As a homeschooler, my daughter kept her interests and confidence through her teen years. Homeschooling served for her somewhat as books and selective mutism served for me, providing insulation between her and the unleashed peer world. But it was a healthier buffer, more like the athletics or extraocuuricular interests ones, because it allowed her to develop her persona rather than simply cope. She participated in various activities, watched her peers with interest. I think was probably aware of the tug of the pressure to conform but it was at a lower level of intensity, since she had lots of things going on outside the peer world. So I think she went through the same developmental process but in a different way. Unlike the "shadow student" who withdraws from the school scene within its walls, she was able to find ways to communicate with a range of people and develop a range of social skills.
Again, I think some kids are able to find this insulation zone within the school building. My daughter never went to school and she is very glad she didn't, but perhaps if she had she would have been all right. Her younger brother attended our local high school for 2 1/2 years. Because he was primarily interested in football and other sports, and was willing to follow the rules and succeed in his classes, this customized his experience within those walls. He got the personal influence of adults (the coaches and other teachers involved in athletics) and he made friends through athletics who were generally motivated and relatively healthy.
Like I did, and his father too during his high school years, knowing that the drama and idiosyncrasy of the "cool" world was too complex and potentially dangerous for our skill set, he simply kept himself away from all the things that struck him as too devouring of emotional energy. He got a reputation for being cleancut and because of his athletic ability and hard work, he was accepted for what he was. He made a lot of casual friends and some closer one who were his daily support system, and didn't bother to go to the school dances, so his experience did not seem that different from that of his dad growing up in the 70's (though the music is a little edgier and the kids swear more than they used to back then, I think).
I think that the perception of having a choice might help somewhat. My son knew that school was only one option. We didn't put him in school, and when he wanted to leave and independent study, we were happy about it. Perhaps some other kids, perhaps particularly girls, would have trouble "choosing" to opt out because they would feel the compulsion to keep trying to fit in. They would perceive homeschooling or changing schools as a defeat and an admission of incompetence.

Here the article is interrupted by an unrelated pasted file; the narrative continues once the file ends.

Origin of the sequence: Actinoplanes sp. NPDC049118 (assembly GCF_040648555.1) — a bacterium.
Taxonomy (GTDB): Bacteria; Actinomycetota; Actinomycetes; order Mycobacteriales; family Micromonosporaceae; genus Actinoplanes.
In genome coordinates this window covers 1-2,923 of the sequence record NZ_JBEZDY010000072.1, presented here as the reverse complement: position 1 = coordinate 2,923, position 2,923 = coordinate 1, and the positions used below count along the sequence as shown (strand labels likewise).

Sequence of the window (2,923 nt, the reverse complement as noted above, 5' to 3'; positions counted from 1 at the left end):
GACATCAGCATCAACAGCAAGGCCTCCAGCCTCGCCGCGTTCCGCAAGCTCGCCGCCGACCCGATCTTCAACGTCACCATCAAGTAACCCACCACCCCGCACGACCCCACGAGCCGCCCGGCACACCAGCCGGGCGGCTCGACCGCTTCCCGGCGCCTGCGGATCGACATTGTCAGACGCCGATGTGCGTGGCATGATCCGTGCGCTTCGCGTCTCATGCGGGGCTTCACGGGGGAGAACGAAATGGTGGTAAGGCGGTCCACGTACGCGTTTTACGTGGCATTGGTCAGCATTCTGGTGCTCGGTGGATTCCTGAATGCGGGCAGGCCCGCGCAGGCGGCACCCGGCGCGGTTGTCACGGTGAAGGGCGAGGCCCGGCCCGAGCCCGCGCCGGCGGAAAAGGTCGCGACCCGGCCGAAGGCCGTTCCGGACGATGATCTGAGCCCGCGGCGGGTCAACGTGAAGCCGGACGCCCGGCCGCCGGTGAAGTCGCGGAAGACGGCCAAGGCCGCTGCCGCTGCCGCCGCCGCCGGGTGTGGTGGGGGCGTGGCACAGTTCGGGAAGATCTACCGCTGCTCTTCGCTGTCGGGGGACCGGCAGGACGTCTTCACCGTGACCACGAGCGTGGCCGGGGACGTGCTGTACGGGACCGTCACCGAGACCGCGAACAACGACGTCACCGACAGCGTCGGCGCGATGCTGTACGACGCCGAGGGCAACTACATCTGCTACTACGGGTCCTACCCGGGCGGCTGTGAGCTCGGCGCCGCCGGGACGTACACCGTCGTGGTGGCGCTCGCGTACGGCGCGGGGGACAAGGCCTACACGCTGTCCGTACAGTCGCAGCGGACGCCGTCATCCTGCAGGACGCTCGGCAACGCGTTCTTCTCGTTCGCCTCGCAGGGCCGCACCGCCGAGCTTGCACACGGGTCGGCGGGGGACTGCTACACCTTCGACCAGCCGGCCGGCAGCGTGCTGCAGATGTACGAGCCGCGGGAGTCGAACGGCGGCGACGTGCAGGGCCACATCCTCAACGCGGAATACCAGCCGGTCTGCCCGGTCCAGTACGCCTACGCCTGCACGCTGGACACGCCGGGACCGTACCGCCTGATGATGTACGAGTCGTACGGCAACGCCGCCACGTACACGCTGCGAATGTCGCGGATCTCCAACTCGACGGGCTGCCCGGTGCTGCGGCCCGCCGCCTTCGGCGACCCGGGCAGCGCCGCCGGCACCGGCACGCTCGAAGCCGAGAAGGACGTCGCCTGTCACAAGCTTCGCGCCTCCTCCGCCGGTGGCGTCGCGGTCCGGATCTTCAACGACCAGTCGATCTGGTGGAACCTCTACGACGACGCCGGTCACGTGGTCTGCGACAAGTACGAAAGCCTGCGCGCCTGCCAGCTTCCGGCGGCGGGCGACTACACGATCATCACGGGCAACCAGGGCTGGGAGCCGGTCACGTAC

But from what I've seen, the homeschooling and charter schooling option has provided a vent on the perssure cooker situation of the school setting. It's probably a very workable option for the kind of kids who are non-conformist, creative and idealistic, and possibly physically different in some way. These are the kids who probably don't want to join the volleyball team or the float-making committee, who dislike the emotional enmeshment of the high school but in some ways are basically already young adults. They are the kind of young person that Grace Llewellyn talks about in Real Lives. Though they are strong determined kids who will probably survive their high school years, it seems pointless to force them to waste their time and possibly develop a slightly warped phantom image of themselves when they are basically ready to start apprenticing in real life.
So to get back to the book -- one practical strategy Mary Pipher often used with the damaged girls she saw in her practice was to ask them to write down three things a day they did that they were proud of. This is simple, and I'm sure she had to build some kind of relationship with them before they would be that honest with her (I remember very carefully concealing anything I cared about from anyone who seemed to be in a position of authority), but if it was done it became a way for the girls to understand themselves better and I suppose, start constructing a self-perception more based on their own actions and feelings and perceptions than on those reflected back to them from their peers. I think this might be a good type of topic to discuss with my boys when I sit down with them to talk about their goals and interests. Since when I ask them outright they usually just say "I don't know!" and I realize I probably would have said exactly the same if my parents asked me a similar question!
Now I will glide offstage, in the noble tradition of literary phantoms! My boys are outside and want me to see what they are doing out there -- the weather looks bleak but I guess they sense spring is here in spite of appearances!